Preparation Time: 45 min. | Cooking Time: 35 min. | Serves: 4.
This story is featured in Montana Outdoors May-June 2014 issue
Montana has many things to offer residents and visitors, but spicy, aromatic food is not on the list. Especially lacking are restaurants that serve curry dishes—spicy, aromatic stews considered worldwide to be among the most flavorful foods.
Fortunately, curries are easy to make at home. And because they work with all types of fish and meat, including game, they provide a welcome addition to any household working its way through a freezerful of venison, perch, kokanee, or other fish and game.
Curry is two things: a powdered combination of spices—usually turmeric, coriander, and cumin—and any dish made using that powder, sometimes with the addition of coconut milk. A typical curry recipe starts by browning onions, ginger, and garlic in oil or butter, adding curry powder and a cinnamon stick along with stock and coconut milk, then adding tomatoes and meat or fish. The ingredients are covered, cooked awhile longer, then ladled over cooked white rice.
Curries are most prominent in Southeast Asia and the Indian subcontinent, where each country or region is known for distinct variations. It’s a lot like barbecue in the United States, where styles and flavors vary widely from state to state and region to region.
Learning the various forms of curry is a fine culinary art practiced by master chefs. All most of us need to know is that a curried game dish tastes out of this world. Here I offer an easy fish curry you can use with any Montana fish species.
If you and your family like this dish and want to try versions for curried venison or pheasant, visit the Montana Outdoors website and look under “Recipes.”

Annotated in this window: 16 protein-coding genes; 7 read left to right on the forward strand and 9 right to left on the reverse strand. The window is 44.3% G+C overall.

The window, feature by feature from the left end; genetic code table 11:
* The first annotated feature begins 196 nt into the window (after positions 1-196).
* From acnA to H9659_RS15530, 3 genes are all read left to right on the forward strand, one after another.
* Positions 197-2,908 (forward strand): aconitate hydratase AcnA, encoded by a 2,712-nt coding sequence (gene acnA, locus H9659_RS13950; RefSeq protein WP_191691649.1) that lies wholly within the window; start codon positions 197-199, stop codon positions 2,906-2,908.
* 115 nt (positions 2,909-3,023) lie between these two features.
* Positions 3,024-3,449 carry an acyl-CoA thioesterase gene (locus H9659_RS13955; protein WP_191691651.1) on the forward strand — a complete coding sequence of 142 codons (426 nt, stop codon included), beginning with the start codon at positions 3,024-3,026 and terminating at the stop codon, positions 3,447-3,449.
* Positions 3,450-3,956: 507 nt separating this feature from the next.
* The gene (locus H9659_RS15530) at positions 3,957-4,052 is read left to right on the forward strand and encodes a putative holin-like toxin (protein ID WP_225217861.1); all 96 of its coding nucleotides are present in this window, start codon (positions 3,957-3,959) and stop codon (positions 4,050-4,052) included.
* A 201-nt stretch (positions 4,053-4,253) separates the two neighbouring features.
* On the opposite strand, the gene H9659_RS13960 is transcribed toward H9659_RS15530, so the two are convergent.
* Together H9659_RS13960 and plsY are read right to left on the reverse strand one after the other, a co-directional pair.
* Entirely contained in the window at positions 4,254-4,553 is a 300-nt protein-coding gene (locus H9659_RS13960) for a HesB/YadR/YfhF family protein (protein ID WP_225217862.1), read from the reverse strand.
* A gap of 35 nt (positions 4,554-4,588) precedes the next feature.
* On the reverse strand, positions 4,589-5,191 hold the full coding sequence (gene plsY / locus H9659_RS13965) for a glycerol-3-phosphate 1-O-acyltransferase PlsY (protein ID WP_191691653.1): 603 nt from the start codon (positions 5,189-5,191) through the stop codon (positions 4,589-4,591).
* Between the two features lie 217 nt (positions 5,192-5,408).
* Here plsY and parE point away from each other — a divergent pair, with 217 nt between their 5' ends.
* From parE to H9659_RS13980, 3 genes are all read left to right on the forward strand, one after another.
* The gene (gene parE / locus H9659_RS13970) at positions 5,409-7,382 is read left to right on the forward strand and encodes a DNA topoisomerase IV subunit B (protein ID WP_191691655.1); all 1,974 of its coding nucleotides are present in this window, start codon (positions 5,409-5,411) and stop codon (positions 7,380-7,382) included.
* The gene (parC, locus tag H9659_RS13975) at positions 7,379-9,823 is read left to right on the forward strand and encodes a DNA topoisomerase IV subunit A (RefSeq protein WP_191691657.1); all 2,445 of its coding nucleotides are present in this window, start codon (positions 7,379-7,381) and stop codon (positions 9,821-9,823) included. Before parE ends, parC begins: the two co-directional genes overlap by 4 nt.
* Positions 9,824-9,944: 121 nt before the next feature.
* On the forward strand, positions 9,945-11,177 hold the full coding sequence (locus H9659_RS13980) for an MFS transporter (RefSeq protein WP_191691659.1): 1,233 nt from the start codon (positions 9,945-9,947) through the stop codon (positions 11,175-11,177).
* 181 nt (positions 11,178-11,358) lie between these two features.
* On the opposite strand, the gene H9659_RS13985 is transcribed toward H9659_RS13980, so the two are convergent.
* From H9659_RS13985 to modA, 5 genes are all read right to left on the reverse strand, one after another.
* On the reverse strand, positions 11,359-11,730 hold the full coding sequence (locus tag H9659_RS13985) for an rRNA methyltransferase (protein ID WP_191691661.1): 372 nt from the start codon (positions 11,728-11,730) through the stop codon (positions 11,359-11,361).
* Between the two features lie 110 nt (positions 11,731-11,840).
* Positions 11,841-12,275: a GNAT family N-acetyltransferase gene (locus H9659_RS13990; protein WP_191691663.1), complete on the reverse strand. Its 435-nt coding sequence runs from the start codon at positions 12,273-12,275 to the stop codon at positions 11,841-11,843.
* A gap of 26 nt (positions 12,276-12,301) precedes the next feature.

Tom Dickson is editor of Montana Outdoors.
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1 lb. boneless, skinless fish fillets (perch, drum, pike, walleye, trout, kokanee, or
catfish all work well. Non-anglers can use
cod, available in any grocery store.)
1 T. vegetable oil
½ onion, grated on large holes of box grater (this makes for a thicker sauce)
2 t. fresh ginger, grated
2 cloves garlic, finely minced
½ lb. fresh green beans (optional), trimmed to 1-inch pieces
14.5-oz. can diced tomatoes
2 t. curry powder (see recipe below)
½ t. salt
½ t. black pepper
1 c. coconut milk (found in any grocery)
¼ c. water
Cooked white rice (preferably basmati or jasmine)
Handful of cilantro leaves, chopped
Wash fillets and pat dry. Cut into 2-inch chunks.
Heat oil in a medium saucepan over medium heat. When oil is hot, add onion, ginger, and garlic. Sauté 5 minutes, until very fragrant.
Use a spatula, potato masher, or your hands to break down tomatoes. Add to pan (along with fresh green beans, if desired) and sauté for another 3 minutes, stirring frequently.
Add curry powder, salt, and pepper. Stir to combine and cook for 2 minutes.
Turn heat to medium-high. Add coconut milk and water. When mixture comes to a boil, add fish and cook for 4 minutes or so, until all chunks are cooked through.
Serve on cooked white rice. Top with cilantro.
HOMEMADE CURRY POWDER
2 T. coriander seeds
1 T. cumin seeds
1 T. fennel seeds
½ t. ground turmeric
1 T. crushed red pepper flakes
In a medium pan, spread pepper flakes and coriander, cumin, and fennel seeds in a thin layer. Toast spices on medium heat, shaking the pan often, until they turn color and become fragrant, about 5 minutes. Cool. Using a spice grinder, old coffee bean grinder, or mortar and pestle, grind toasted spices into a fine powder. Add turmeric and blend once more until everything is combined. Store in an airtight container for up to two months.
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